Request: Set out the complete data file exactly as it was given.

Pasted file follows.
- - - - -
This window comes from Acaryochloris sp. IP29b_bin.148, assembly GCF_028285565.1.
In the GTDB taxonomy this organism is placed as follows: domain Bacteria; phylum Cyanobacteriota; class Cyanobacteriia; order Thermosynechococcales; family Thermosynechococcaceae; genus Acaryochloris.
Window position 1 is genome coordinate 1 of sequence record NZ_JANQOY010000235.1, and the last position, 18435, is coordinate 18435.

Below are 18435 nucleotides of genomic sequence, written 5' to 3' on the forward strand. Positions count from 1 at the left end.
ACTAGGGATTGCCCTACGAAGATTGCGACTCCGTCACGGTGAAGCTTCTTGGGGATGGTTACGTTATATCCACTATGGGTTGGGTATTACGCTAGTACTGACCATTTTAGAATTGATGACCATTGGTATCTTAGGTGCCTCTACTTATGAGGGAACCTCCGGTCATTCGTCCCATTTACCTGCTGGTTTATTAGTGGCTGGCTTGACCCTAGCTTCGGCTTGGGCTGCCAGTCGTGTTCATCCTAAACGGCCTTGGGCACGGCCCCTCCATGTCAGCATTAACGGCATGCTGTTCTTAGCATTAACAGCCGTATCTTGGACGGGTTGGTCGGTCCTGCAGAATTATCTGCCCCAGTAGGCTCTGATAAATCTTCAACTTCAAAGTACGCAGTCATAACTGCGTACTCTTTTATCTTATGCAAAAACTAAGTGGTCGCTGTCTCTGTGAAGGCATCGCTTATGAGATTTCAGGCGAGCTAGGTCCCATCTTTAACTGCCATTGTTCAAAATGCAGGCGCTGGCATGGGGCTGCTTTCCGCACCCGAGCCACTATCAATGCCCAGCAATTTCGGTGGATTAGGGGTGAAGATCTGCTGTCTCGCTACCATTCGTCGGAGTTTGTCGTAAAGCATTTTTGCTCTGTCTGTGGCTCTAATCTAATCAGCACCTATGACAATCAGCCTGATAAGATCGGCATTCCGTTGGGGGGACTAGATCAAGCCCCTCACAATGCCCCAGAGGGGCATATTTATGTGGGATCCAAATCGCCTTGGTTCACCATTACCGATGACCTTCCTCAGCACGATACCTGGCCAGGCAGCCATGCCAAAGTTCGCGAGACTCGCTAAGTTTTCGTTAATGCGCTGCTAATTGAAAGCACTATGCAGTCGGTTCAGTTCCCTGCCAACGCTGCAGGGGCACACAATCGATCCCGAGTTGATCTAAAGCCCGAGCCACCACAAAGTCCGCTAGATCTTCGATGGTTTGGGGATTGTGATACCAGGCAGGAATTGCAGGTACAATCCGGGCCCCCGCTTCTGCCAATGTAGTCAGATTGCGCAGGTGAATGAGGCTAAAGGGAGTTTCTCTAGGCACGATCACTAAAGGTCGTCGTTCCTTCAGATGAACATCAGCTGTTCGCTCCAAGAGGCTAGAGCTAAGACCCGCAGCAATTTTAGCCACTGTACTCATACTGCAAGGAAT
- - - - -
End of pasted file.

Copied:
This window comes from Acaryochloris sp. IP29b_bin.148, assembly GCF_028285565.1.
In the GTDB taxonomy this organism is placed as follows: domain Bacteria; phylum Cyanobacteriota; class Cyanobacteriia; order Thermosynechococcales; family Thermosynechococcaceae; genus Acaryochloris.
Window position 1 is genome coordinate 1 of sequence record NZ_JANQOY010000235.1, and the last position, 18435, is coordinate 18435.

Below are 18435 nucleotides of genomic sequence, written 5' to 3' on the forward strand. Positions count from 1 at the left end.
ACTAGGGATTGCCCTACGAAGATTGCGACTCCGTCACGGTGAAGCTTCTTGGGGATGGTTACGTTATATCCACTATGGGTTGGGTATTACGCTAGTACTGACCATTTTAGAATTGATGACCATTGGTATCTTAGGTGCCTCTACTTATGAGGGAACCTCCGGTCATTCGTCCCATTTACCTGCTGGTTTATTAGTGGCTGGCTTGACCCTAGCTTCGGCTTGGGCTGCCAGTCGTGTTCATCCTAAACGGCCTTGGGCACGGCCCCTCCATGTCAGCATTAACGGCATGCTGTTCTTAGCATTAACAGCCGTATCTTGGACGGGTTGGTCGGTCCTGCAGAATTATCTGCCCCAGTAGGCTCTGATAAATCTTCAACTTCAAAGTACGCAGTCATAACTGCGTACTCTTTTATCTTATGCAAAAACTAAGTGGTCGCTGTCTCTGTGAAGGCATCGCTTATGAGATTTCAGGCGAGCTAGGTCCCATCTTTAACTGCCATTGTTCAAAATGCAGGCGCTGGCATGGGGCTGCTTTCCGCACCCGAGCCACTATCAATGCCCAGCAATTTCGGTGGATTAGGGGTGAAGATCTGCTGTCTCGCTACCATTCGTCGGAGTTTGTCGTAAAGCATTTTTGCTCTGTCTGTGGCTCTAATCTAATCAGCACCTATGACAATCAGCCTGATAAGATCGGCATTCCGTTGGGGGGACTAGATCAAGCCCCTCACAATGCCCCAGAGGGGCATATTTATGTGGGATCCAAATCGCCTTGGTTCACCATTACCGATGACCTTCCTCAGCACGATACCTGGCCAGGCAGCCATGCCAAAGTTCGCGAGACTCGCTAAGTTTTCGTTAATGCGCTGCTAATTGAAAGCACTATGCAGTCGGTTCAGTTCCCTGCCAACGCTGCAGGGGCACACAATCGATCCCGAGTTGATCTAAAGCCCGAGCCACCACAAAGTCCGCTAGATCTTCGATGGTTTGGGGATTGTGATACCAGGCAGGAATTGCAGGTACAATCCGGGCCCCCGCTTCTGCCAATGTAGTCAGATTGCGCAGGTGAATGAGGCTAAAGGGAGTTTCTCTAGGCACGATCACTAAAGGTCGTCGTTCCTTCAGATGAACATCAGCTGTTCGCTCCAAGAGGCTAGAGCTAAGACCCGCAGCAATTTTAGCCACTGTACTCATACTGCAAGGAAT